The chorus then becomes more the story-theatre ensemble than a traditional Greek chorus of observers. They take on the job of creating the various characters he encounters as well as becoming the physical terrrain Orpheus moves through.

Orpheus reaches the River Styx and the Fagin- like Charon who 'ferries dead souls for a fee.' Orpheus plays his lyre for Charon and is soon aboard with the dead souls traveling to Hades. We created the boat and the river out of fabric. I had an image of seeing the faces and bodies of the dead struggling in the water. Our choreographer Suzanne Willetts helped to capture that grotesque vision by having the actors press their faces and hands against the cloth. They looked like drowning creatures and gargoyles. Those in the boat swayed to the rhythm of the water as they sang a dirge- like sea chanty:

On the way Orpheus played calmly, calmly
Keeping all the Furies at bay.
Row, Friend, Row...
And a sweep of disembodied arms came from the water as the drowned souls warned: 'Orpheus, consider the road you're taking...'

Orpheus arrives at the entrance to Hades, a grotesque Gothic gate made of twisted human bodies. As Orpheus approaches the cast goes into a frenzy of barking. Out comes Cerberus, a monstrous dog with three heads who goes into a doo-wop number--'Throw me a bone or three...'

Photo:Orpheus (Sean Vogt) meets Cerberus the three-headed dog (Charles Tillinghast, Portia Kreiger, Elliot Campbell).

Once Orpheus has charmed Cerberus with his music he enters the Valley of Tortures.We had the young actors come up with their own ideas for the tortures: being stung by endless swarms of bees, two people perpetually strangling each other,someone trying to cut off her own head, etc. We hone in on two of the damned souls, first Tantalus who can never reach his food or water:

One drop, just one drop or I'll drop--
I'm not talking 'bout swimming pools,
I'm just talking 'bout molecules
...and then Sisyphus who eternally must push his rock uphill only to have it roll down: 'But this stone/ Has a mind of its own...' Here the stone--an actor in a rock bag--turned a winsome face to the audience as Sisyphus struggled to push her across the stage again.

The tortured souls bemoaned their collective fate with a song:

Why are the Gods so strict?
Why is Hades the King so easily ticked?
Tortures abound, no mercy can be found
Here in Hades underground, moribund town
As they continue to suffer, they cry 'When will it be enough?'

And Hades enters shouting

It's NEVER enough!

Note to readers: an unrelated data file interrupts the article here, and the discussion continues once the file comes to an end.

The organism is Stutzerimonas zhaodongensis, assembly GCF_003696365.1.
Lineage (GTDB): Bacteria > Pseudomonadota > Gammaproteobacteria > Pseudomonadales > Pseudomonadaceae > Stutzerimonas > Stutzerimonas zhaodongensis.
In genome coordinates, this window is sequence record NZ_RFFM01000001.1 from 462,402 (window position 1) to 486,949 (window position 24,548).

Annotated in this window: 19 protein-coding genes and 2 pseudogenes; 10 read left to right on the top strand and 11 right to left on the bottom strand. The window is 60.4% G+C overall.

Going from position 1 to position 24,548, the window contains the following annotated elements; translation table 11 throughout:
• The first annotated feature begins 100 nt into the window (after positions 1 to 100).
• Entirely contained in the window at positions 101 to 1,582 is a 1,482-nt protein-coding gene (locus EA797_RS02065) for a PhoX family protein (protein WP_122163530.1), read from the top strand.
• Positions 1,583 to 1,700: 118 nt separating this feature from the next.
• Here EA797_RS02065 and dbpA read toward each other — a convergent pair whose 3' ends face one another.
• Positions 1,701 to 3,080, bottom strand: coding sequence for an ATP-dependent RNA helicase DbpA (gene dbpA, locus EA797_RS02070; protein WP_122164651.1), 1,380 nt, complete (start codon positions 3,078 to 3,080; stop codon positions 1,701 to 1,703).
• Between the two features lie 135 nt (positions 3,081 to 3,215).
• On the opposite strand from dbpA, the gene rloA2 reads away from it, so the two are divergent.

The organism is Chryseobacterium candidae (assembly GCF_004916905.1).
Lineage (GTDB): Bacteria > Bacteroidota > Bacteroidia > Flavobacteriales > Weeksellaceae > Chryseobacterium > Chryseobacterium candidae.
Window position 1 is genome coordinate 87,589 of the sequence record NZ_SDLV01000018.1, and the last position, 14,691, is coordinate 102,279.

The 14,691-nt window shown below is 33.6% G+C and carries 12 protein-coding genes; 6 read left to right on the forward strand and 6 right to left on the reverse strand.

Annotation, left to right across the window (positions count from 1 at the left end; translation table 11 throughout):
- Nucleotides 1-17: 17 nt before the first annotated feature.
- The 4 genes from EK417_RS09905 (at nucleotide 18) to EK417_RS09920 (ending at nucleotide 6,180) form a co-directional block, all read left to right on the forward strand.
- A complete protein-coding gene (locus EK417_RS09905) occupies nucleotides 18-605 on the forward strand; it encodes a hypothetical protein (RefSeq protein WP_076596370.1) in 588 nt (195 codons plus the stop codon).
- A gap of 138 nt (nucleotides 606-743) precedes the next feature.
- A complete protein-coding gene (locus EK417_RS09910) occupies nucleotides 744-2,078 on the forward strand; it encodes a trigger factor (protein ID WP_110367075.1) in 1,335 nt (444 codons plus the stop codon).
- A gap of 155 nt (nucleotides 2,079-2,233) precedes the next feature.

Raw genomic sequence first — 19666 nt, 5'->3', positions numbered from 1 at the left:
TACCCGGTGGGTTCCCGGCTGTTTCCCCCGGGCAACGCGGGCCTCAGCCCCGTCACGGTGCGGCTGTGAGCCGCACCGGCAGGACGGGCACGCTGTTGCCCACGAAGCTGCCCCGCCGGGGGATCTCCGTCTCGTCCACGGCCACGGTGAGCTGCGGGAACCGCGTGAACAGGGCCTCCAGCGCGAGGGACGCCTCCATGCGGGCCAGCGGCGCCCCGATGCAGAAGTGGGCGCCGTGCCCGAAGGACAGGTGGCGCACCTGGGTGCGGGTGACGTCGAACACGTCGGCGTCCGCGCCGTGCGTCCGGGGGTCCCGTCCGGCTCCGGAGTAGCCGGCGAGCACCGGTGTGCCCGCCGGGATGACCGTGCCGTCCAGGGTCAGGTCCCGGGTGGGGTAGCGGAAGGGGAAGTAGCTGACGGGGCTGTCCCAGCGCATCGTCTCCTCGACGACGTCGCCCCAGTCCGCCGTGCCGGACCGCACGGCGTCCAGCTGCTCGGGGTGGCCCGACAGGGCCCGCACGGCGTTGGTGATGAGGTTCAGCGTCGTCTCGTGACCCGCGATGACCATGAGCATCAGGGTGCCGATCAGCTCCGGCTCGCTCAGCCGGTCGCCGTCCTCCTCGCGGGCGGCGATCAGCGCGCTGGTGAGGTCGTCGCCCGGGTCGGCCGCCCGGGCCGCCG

It's never enough for a god like me-
Forgiveness is poppycock--so push that rock interminably!
This house is a jail and I hold the key!
When Ben asked me about what drives a character like Hades, I thought of overacheiving younger brothers. This seemed to make sense and produced the following solo:

How would you feel if your brother were Zeus?
The mind behind humankind, the rule of the roost?
You'd feel pretty small- forever reduced!
No matter how hard I try
I'll never be him, that's why...
It's never enough!!
Why am I dark? Why am I drear?
I've got a wife who takes a spring break half of the year!
A failure in love? Is that why I'm here?
But even the frustrated anger of Hades can be soothed by Orpheus' music. Orpheus appeals to Hades own marriage to gain his sympathy:

Hades don't you know the pain of love,
The strain of losing her?
At least you know youll see her half the year
Hear my song
The god is moved and grants his wish with one condition: 'You may take her now/ You make take your love --But don't turn around/ Til you're up above.'

There follows a scene between Eurydice with the Queen of the Underworld. I was very intrigued by Persephone as a character. Here is a woman who was physically abducted, forced into a marriage--and yet endures it. Persephone has had to live with the dark and bright sides of life and has found the balance required of mature relationships. She has wisdom to impart to Eurydice,who is unsure of Orpheus and unwilling to return with him. Persephone tells her story and what she has learned for the younger bride:

This place is dark but not so drear.
It fills my world, makes my colors complete.
As you grow older your love will grow dearer
Your songs will grow clear and together you'll sing...
Armed with this reassurance, Eurydice starts the journey home. As she and Orpheus climb towards the entrance of the world, through a human tunnel, her need becomes too great. Once again she asks 'Where is the song that's for ME?' Out of love this time, after all he has sacrificed to win her back, Orpheus turns to look at her--really see her for the first time. Their eyes lock in their first real embrace-- and Persephone comes and gently leads Eurydice away.

Once again the chorus emerges in human form to comfort Orpheus. But his song is different now. He has experienced mature love and loss and he is ready to endure life until he can join Eurydice again:

The sun's rays are a different hue
But my heart's warmed by this reverie
I know when all's done and the singing is through,
I will go and join Eurydice
Kate Mendeloff
University of Michigan
e-mail- mendelof@umich.edu

(Kate Mendeloff's current project is an integration of Vietnam narratives into Sophocles' Philoctetes.)